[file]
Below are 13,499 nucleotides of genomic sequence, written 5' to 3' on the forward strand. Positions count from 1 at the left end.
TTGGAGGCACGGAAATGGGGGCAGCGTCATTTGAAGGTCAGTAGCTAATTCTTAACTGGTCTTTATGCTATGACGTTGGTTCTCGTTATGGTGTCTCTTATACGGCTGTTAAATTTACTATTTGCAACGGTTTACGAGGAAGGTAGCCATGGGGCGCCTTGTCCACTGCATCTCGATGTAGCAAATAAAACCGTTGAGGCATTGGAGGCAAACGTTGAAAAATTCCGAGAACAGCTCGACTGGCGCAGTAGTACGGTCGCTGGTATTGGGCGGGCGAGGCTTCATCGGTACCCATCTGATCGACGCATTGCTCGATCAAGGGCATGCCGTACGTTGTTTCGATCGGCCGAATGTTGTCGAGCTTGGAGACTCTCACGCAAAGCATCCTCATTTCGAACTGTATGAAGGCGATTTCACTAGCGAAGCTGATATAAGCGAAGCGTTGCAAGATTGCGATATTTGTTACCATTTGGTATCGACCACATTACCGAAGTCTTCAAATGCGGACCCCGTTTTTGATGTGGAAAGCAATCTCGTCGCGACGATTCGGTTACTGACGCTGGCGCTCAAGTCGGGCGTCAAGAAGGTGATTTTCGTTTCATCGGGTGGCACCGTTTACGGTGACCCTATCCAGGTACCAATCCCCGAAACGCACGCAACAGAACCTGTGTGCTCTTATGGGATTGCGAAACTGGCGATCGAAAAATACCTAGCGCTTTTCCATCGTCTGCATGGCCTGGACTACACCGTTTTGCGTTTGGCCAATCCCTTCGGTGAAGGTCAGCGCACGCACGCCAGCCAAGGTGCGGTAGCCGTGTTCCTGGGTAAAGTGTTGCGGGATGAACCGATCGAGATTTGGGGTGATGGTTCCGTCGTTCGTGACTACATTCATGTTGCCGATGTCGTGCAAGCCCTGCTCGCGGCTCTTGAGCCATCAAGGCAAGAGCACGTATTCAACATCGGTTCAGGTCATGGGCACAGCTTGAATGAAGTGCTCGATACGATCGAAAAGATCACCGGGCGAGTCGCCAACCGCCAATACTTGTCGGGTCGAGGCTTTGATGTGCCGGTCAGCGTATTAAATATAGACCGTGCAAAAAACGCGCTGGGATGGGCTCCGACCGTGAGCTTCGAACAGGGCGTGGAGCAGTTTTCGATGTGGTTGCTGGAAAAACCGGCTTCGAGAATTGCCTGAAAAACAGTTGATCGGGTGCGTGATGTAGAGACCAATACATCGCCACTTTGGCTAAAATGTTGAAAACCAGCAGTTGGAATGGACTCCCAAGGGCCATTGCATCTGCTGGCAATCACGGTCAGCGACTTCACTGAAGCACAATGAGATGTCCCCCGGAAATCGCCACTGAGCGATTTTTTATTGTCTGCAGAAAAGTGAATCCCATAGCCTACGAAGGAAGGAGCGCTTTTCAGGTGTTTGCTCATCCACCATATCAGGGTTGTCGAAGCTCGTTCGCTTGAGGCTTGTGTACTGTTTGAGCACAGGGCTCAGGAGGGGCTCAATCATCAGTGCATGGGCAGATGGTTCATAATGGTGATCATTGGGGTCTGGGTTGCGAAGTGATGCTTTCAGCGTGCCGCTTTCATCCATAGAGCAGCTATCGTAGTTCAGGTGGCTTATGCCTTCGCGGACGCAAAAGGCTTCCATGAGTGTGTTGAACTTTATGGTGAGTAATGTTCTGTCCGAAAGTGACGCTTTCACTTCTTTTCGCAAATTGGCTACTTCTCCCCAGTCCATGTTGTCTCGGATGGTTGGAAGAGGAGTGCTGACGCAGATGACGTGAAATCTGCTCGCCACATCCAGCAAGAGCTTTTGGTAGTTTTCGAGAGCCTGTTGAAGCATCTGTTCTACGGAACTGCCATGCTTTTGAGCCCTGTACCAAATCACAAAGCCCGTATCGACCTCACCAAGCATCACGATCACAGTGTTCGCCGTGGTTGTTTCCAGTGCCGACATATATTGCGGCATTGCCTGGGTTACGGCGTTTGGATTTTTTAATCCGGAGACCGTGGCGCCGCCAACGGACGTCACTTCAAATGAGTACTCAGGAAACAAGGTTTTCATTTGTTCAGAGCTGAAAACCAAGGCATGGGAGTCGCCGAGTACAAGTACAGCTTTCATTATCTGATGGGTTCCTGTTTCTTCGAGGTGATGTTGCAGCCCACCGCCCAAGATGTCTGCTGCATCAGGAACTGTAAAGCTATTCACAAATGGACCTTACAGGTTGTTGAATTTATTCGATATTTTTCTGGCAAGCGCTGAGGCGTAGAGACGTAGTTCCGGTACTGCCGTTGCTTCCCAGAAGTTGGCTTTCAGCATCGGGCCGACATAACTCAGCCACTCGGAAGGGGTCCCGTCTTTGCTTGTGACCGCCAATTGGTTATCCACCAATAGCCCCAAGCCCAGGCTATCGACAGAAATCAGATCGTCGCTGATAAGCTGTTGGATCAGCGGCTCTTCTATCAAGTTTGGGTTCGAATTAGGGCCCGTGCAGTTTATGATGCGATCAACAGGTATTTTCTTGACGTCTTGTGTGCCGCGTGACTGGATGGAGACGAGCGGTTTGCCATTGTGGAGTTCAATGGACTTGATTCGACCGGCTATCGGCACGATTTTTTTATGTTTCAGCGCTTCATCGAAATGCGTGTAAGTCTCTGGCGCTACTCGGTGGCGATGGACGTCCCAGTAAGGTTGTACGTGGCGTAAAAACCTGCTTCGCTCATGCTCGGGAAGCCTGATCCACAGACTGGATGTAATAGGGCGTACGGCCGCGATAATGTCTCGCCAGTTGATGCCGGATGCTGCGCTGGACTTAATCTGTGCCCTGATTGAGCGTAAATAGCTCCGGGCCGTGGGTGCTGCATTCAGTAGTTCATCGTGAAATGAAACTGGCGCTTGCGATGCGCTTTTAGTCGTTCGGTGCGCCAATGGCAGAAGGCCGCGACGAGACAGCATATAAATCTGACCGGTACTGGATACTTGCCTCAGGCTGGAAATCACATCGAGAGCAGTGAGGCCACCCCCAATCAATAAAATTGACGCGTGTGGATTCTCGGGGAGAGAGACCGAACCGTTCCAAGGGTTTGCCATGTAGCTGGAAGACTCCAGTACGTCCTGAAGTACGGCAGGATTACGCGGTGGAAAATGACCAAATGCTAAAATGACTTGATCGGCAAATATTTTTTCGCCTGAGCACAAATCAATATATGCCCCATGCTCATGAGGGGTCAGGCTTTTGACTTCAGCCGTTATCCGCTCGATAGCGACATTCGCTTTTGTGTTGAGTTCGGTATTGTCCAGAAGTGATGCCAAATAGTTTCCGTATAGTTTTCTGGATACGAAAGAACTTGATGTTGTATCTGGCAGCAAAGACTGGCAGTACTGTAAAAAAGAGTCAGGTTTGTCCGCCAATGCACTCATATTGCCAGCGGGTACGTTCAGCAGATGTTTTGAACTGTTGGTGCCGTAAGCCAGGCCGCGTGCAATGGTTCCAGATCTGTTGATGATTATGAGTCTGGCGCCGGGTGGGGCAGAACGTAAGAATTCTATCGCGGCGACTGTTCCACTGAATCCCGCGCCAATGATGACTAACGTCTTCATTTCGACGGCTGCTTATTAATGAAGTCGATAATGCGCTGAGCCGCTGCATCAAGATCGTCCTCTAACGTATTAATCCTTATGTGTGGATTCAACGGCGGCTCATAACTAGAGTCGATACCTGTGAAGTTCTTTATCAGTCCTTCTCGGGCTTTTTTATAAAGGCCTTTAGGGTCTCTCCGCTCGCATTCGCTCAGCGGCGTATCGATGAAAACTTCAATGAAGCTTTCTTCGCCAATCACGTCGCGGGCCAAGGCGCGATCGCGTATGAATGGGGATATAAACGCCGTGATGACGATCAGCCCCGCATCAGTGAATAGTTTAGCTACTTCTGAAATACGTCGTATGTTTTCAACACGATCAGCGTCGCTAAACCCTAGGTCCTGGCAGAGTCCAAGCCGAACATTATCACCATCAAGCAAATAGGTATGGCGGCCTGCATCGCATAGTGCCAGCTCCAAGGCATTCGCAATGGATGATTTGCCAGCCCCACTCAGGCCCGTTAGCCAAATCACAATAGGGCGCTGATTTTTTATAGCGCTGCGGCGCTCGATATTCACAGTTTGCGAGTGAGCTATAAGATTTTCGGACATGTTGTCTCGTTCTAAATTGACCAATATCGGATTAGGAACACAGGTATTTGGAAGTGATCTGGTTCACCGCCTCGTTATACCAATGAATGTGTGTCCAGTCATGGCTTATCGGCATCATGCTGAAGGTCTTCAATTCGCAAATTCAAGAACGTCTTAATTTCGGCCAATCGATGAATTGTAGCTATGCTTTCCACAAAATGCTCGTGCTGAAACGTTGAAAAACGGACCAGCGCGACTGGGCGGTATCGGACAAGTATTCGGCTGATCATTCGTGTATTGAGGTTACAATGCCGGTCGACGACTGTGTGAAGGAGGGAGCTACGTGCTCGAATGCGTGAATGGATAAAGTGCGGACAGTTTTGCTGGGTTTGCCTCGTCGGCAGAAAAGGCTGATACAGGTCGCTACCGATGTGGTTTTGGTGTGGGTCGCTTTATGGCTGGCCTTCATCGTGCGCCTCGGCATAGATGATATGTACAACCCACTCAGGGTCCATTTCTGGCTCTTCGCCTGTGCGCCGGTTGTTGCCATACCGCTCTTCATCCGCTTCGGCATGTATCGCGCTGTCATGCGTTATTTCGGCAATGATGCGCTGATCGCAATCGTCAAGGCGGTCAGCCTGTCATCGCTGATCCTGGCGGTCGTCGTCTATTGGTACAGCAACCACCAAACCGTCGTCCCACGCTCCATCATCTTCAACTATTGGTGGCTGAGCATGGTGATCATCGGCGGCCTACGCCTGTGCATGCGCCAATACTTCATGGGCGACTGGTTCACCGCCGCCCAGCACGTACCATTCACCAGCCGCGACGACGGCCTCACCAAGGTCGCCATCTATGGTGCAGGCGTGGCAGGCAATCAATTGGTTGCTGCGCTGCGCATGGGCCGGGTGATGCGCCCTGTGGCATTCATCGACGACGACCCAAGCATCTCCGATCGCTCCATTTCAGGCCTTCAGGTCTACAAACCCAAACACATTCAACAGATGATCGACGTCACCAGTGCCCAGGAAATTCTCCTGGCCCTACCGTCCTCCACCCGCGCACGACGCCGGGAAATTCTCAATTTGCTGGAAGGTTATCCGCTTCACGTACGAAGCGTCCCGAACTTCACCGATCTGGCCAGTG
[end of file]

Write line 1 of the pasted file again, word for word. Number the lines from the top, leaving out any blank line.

Below are 13,499 nucleotides of genomic sequence, written 5' to 3' on the forward strand. Positions count from 1 at the left end.